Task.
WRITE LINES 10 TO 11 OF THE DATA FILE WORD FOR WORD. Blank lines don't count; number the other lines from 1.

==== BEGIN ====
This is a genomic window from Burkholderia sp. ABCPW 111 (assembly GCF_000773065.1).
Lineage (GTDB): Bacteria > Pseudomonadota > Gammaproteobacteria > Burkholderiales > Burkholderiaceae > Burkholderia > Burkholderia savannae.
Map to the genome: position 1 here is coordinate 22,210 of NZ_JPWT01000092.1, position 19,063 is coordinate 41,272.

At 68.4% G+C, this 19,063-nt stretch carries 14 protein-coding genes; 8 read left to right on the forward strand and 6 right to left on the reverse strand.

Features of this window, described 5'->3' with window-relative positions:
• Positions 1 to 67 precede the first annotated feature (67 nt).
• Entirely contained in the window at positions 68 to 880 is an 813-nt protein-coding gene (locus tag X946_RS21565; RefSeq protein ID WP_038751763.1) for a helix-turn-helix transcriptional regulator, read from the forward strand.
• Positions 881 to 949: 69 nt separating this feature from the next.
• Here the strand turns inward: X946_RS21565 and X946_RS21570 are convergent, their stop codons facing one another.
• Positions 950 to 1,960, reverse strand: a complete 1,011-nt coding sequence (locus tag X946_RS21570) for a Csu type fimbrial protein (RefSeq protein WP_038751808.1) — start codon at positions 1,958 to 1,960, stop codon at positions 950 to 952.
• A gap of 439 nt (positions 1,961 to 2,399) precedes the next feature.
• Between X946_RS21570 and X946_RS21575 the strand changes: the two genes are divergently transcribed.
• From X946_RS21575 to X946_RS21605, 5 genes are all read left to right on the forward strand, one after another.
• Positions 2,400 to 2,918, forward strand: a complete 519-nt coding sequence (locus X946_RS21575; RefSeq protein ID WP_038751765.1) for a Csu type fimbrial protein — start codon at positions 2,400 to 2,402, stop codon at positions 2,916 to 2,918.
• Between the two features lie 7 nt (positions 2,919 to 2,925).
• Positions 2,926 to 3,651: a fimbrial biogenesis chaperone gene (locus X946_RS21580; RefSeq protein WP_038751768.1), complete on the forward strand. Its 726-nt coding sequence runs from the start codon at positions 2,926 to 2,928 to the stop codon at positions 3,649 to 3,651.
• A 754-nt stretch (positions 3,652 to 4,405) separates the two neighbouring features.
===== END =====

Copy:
• Positions 950 to 1,960, reverse strand: a complete 1,011-nt coding sequence (locus tag X946_RS21570) for a Csu type fimbrial protein (RefSeq protein WP_038751808.1) — start codon at positions 1,958 to 1,960, stop codon at positions 950 to 952.
• A gap of 439 nt (positions 1,961 to 2,399) precedes the next feature.